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The 11q terminal deletion disorder: A prospective study of 110 cases


  • Mircea Adam, Francesco Bertoni, Ursula Bellugi, Christine Bradshaw, Ju Chen, Marie Dell'Aquila, William Elias, Mary Haghi, Hal Hoffman, Yvette Jockin, Ken Lee Jones, Marilyn Jones, Wendy Jones, Joel Lavine, Pilar Ruiz-Lozano, Anthony Magit, Peter Newton, William Nyhan, Darren Oakley, Harry O'Halloran, Abraham Rothman, Colin Scher, Alan Tunnacliffe, and Angelica Zingale.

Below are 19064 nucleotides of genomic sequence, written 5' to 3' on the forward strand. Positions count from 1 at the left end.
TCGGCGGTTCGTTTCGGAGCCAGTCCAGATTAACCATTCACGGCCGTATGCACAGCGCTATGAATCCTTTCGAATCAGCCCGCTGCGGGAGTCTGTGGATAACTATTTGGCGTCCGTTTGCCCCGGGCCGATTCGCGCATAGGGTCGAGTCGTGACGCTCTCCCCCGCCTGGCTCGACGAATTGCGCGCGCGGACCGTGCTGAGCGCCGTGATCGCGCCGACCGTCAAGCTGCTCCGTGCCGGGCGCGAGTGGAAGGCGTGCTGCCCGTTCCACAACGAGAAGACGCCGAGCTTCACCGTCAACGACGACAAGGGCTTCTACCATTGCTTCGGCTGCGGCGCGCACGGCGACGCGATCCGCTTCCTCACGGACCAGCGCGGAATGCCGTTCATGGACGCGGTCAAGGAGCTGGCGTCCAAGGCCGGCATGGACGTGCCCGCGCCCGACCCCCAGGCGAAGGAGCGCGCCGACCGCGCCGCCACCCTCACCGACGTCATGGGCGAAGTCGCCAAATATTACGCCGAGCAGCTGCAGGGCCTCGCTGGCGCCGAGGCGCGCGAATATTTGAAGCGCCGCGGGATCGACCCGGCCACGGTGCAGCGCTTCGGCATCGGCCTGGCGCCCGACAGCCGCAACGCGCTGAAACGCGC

We performed a prospective study of 110 patients (75 not previously published) with the 11q terminal deletion disorder (previously called Jacobsen syndrome), diagnosed by karyotype. All the patients have multiple dysmorphic features. Nearly all the patients (94%) have Paris-Trousseau syndrome characterized by thrombocytopenia and platelet dysfunction. In total, 56% of the patients have serious congenital heart defects. Cognitive function ranged from normal intelligence to moderate mental retardation. Nearly half of the patients have mild mental retardation with a characteristic neuropsychiatric profile demonstrating near normal receptive language ability, but mild to moderate impairment in expressive language. Ophthalmologic, gastrointestinal, and genitourinary problems were common, as were gross and fine motor delays. Infections of the upper respiratory system were common, but no life-threatening infections were reported. We include a molecular analysis of the deletion breakpoints in 65 patients, from which genetic “critical regions” for 14 clinical phenotypes are defined, as well as for the neuropsychiatric profiles. Based on these findings, we provide a comprehensive set of recommendations for the clinical management of patients with the 11q terminal deletion disorder. © 2004 Wiley-Liss, Inc.